Nagano are returning to the Nagano Soccer Championship this season after being able to avoid the hassle last season due to qualifying for the Emperor’s Cup through their great performance in 2013. They will be facing the reigning champions in Ueda, currently 5th in Hokushinetsu Football League, who won the tournament in their absence last year. Nagano had won the previous two tournaments, including a 5-0 win over Ueda in 2013, following the departure of their long-term nemesis Matsumoto Yamaga who had beaten them in four straight finals between 2008 and 2011. The likelihood of Ueda defending their title is not very high but Nagano are in a bit of a crisis at the moment so you never know.
Kataller Toyama’s relegation last season ended their six year spell in J2 and with it the luxury of an automatic place in the cup and so, as with Tottori last year, they now face the return to a prefectural cup that they thought they had long since left behind. They have only played in the Toyama Soccer Championship on one previous occasion – 2008, the year they formed from a merger of two other clubs and also the year they were promoted to J2 – but they did manage to win it and will be hoping to add title number two this weekend. Their opponents are Toyama’s second club, the Shinjo Club, who are currently 4th in the Hokushinetsu Football League. They will be looking to claim a sixth consecutive title having profited greatly from Kataller’s absence but this one may just be a step too far for them.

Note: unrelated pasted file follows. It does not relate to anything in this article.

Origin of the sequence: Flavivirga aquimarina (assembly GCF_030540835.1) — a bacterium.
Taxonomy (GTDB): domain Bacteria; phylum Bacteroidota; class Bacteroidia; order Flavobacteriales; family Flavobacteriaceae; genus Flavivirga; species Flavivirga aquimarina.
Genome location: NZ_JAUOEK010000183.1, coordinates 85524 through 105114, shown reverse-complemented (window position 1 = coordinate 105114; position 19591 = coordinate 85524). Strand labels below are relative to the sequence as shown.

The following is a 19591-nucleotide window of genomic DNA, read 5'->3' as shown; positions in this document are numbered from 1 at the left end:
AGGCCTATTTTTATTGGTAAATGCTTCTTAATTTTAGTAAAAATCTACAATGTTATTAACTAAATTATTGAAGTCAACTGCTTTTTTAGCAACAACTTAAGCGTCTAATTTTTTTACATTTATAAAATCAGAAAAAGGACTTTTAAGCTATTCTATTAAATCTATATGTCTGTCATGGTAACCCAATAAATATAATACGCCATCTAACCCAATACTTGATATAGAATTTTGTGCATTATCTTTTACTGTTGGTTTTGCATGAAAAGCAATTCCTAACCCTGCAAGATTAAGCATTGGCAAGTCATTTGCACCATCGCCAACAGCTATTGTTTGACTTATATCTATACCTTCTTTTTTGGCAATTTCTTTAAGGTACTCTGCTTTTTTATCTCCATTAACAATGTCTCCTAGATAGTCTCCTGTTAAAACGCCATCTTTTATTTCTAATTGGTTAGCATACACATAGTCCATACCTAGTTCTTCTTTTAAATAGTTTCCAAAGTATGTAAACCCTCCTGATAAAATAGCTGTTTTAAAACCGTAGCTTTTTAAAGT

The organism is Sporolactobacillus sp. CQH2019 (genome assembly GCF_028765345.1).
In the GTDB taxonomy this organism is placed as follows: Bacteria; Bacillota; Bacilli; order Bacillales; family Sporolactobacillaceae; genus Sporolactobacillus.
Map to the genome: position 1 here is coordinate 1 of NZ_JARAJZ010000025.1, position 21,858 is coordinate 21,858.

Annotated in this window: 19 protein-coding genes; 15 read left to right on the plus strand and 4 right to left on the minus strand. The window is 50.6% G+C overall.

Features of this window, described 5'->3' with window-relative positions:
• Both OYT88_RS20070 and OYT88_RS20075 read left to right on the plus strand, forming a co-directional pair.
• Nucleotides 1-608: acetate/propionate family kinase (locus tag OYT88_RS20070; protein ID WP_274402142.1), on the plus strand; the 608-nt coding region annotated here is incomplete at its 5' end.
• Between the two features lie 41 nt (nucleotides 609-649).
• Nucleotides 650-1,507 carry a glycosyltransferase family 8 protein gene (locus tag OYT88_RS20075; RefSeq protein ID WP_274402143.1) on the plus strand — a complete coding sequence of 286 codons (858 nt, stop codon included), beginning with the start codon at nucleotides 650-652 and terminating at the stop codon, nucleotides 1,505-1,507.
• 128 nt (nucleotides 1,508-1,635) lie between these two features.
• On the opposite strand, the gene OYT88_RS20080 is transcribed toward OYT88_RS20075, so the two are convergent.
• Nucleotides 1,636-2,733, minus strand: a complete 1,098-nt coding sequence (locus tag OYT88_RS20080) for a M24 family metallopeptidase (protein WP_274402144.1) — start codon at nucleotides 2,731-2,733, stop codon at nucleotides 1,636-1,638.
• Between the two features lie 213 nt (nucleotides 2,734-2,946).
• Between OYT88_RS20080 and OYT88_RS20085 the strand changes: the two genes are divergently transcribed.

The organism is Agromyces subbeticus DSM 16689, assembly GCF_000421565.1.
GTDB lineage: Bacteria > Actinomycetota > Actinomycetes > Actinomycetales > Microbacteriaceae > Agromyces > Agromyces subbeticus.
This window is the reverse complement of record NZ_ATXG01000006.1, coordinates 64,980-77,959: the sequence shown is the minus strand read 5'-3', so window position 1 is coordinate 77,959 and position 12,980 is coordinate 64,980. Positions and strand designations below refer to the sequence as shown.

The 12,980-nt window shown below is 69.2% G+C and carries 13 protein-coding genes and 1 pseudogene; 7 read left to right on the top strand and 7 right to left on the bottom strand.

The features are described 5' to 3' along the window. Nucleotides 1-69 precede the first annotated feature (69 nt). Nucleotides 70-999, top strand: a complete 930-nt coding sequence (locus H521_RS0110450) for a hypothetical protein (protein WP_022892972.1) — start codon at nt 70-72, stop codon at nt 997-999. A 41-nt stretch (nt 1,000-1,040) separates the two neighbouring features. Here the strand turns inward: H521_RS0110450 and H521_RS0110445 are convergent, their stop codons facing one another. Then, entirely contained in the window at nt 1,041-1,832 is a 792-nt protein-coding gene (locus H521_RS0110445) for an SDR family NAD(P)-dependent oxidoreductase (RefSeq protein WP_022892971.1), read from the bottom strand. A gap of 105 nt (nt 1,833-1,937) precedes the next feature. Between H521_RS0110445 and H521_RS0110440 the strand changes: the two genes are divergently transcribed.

Fujieda have arguably the toughest test of the weekend ahead of them as they face Honda of the JFL. The two sides have met in the final in the two previous seasons with Fujieda coming out on top both times – their only successes in the competition so far following three successive final defeats – including last year’s shock 7-2 thumping. Honda, currently 3rd in the JFL second stage, will surely be out for revenge this weekend but Fujieda should be confident of a third title given their recent league form. Either way, this will surely be one of the matches to look out for.
Much like the majority of Tohoku, Nara prefecture tends to be a one-club area. Nara Club have claimed the Nara Soccer Championship title in each of the last six years and there is little to suggest that they won’t make it seven this weekend. Their opposition is Tenri University, who currently sit 5th in Block A of the 2nd division of Kansai’s university league and whose most notable footballing alumni is probably former Gamba Osaka goalkeeper Naoki Matsuyo – a man who won everything there is to win in the domestic game. Tenri did take Nara to extra time in the semi finals last season but the JFL side’s superior level shone through in the end and I’d expect the same to happen this year.